“Let us hope that we can restore relations to the same level, at least, that we had during the Clinton Administration,” said Venezuelan President Hugo Chávez in referring to his expectations with respect to the new U.S. administration, led by President Barack Obama, who has also said he hopes for a new perspective towards Latin America.
During an exclusive interview with Patricia Janiot on CNN en Español, President Chávez stated: “I spoke with Clinton on various occasions, with his Secretary of State, I even spoke by phone with him. Let us hope we can begin a new period of respect and constructive relations.”
President Chávez expressed his optimism that this may be possible. Nevertheless, he was emphatic in saying that the scenario “would depend on the United States, the behavior of the President, of his Secretary of State and his Administration.”
“We will not accept disrespect from anyone. We want respect and dignity, not just for ourselves, but for all the countries of Latin America. Let us hope Obama has a different perspective for Latin America,” he affirmed.
Asked about recently announced plans by the Obama Administration to develop alternative energy projects and end its dependence on oil, President Chávez preferred to look at the whole world in replying that “increased consumption of oil is inevitable.”
He said it would be hard for the United States to reduce its dependence, both for the oil they produce as well as imported oil. “It seems to me that someone may be deceiving President Obama with regards to energy,” President Chávez indicated.
More over, said Chávez, everyone should reach an accord to respect one another’s sovereignty. He also noted that “Venezuela has seven refineries as well as 12 thousand gas stations in the United States, while we employ thousands of U.S. workers and help hundreds of thousands of families through our discounted heating oil program.”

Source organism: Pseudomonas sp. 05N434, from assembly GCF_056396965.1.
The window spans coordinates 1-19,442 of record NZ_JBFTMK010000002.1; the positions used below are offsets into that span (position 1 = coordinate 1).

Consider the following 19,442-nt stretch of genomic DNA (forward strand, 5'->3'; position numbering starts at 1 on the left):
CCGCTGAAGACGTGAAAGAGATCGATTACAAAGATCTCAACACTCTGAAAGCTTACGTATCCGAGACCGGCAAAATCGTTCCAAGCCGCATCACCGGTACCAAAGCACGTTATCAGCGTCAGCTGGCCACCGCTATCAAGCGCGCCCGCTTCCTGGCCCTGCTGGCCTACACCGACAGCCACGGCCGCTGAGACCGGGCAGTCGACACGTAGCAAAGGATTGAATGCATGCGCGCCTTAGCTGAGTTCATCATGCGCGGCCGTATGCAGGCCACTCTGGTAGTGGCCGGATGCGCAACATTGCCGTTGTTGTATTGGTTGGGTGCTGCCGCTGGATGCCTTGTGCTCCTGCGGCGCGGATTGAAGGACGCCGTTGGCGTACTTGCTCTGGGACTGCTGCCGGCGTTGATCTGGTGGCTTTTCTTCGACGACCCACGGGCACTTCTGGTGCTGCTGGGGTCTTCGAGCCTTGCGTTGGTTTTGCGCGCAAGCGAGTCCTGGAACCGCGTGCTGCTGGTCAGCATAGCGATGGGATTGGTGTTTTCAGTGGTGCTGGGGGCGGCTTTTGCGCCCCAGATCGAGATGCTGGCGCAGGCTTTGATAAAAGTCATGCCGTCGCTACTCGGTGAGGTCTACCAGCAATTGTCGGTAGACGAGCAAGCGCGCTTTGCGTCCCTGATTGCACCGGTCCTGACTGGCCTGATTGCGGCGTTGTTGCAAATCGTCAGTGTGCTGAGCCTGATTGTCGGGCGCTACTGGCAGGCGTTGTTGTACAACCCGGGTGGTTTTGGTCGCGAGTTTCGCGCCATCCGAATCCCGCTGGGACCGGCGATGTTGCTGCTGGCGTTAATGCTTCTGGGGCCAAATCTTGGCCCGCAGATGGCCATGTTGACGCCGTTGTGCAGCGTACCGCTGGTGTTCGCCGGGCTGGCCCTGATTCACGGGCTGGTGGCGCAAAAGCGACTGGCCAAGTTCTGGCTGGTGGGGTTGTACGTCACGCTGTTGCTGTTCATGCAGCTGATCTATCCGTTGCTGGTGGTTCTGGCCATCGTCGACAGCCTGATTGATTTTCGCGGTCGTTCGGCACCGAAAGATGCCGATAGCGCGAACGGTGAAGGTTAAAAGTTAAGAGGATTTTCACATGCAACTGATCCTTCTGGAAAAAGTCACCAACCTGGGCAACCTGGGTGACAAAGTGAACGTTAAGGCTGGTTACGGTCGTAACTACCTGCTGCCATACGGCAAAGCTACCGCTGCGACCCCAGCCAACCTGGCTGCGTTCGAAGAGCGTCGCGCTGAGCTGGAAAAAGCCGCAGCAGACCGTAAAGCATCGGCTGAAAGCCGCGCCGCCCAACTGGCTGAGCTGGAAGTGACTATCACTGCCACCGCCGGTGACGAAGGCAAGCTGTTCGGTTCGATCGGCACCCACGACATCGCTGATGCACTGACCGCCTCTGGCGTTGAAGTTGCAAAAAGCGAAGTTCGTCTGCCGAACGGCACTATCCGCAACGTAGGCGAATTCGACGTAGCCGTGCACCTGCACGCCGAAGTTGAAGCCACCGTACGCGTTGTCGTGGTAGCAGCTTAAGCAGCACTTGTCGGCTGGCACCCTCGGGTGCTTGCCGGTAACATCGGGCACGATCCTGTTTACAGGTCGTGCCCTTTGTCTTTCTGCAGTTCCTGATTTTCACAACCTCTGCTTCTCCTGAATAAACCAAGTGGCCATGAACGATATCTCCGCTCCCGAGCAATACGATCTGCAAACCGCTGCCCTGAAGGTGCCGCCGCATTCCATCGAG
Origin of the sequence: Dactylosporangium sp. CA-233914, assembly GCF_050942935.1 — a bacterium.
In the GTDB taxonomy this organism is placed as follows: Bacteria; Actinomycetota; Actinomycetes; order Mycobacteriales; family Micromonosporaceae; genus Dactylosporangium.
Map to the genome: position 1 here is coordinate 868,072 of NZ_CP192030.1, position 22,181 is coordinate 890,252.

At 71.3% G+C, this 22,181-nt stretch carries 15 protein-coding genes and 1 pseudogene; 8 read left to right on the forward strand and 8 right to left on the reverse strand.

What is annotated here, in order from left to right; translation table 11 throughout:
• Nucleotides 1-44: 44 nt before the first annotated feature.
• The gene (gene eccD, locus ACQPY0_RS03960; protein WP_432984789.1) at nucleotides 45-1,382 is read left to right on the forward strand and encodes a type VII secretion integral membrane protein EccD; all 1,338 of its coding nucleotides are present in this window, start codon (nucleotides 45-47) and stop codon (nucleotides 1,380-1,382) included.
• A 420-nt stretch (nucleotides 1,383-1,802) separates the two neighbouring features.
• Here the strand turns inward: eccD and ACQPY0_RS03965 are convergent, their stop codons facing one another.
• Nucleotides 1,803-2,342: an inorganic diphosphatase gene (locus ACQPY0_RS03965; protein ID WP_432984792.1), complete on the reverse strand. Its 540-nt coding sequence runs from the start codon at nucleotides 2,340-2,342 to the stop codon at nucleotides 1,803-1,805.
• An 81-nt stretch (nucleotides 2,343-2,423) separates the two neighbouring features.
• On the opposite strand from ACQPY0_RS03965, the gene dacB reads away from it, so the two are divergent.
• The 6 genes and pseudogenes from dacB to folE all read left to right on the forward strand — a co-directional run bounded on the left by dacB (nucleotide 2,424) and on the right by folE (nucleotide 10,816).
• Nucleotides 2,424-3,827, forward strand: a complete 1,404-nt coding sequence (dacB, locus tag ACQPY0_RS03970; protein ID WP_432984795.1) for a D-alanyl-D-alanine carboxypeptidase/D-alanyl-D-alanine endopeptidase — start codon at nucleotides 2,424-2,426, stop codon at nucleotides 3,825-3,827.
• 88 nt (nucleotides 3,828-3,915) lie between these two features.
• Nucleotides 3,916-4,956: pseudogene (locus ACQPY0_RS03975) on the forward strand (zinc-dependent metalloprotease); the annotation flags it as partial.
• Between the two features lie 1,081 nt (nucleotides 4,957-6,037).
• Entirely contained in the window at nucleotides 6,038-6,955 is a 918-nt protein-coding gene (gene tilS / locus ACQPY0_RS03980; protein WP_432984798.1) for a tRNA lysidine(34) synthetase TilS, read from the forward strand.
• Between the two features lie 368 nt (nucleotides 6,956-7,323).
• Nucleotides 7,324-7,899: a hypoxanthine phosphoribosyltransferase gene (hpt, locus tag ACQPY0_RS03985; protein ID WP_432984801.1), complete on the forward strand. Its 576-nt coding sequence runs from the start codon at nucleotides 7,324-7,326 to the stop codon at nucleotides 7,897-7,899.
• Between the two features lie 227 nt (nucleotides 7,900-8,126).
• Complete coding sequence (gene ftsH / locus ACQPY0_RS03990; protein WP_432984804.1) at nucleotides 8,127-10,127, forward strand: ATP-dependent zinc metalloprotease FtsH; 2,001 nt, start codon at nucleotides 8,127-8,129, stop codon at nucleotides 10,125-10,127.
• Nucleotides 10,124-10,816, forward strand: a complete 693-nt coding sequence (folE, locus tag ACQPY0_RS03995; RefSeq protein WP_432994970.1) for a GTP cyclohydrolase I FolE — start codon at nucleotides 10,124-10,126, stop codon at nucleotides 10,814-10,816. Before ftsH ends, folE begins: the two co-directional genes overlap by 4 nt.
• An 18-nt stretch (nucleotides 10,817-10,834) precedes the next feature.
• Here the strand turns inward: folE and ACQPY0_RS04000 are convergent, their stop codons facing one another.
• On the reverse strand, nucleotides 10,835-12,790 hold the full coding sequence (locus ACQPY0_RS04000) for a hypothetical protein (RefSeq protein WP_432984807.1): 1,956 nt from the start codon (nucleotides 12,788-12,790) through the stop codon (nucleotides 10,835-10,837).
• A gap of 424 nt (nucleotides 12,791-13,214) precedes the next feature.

The Venezuelan President emphasized the positive aspects of developing alternative energy. “I think it is phenomenal that we encourage alternative energy projects and sources,” he said before advocating that his government and President Obama’s should reach an accord to promote wind, solar and tidal energy.
“I think all of that is marvelous, but it would be hard in the short run for the United States to end its dependence on oil, which it needs like air, like oxygen,” affirmed Chávez.
Regarding a possible meeting between himself and Barack Obama in the Americas Summit, scheduled for next April, President Chávez was reserved in his response, saying: “we will wait and see...discretion is the better part of valor. When I met with former President Bush in the Americas Summit in Canada, remember that we shook hands and spoke for awhile.” He also reiterated that he is willing to speak with the new President of the United States.
With respect to domestic policies, President Chávez was asked about the proposed amendment and said that his political intuition leads him to believe the Yes will win. “That is also what the polls say,” he added.
The President denied that his government sanctioned businesses which opened on Monday, despite it being decreed a national holiday in recognition of the tenth anniversary of the Bolivarian Revolution.
Prensa Presidencial, Embassy of the Bolivarian Republic of Venezuela Press Office / February 3, 2009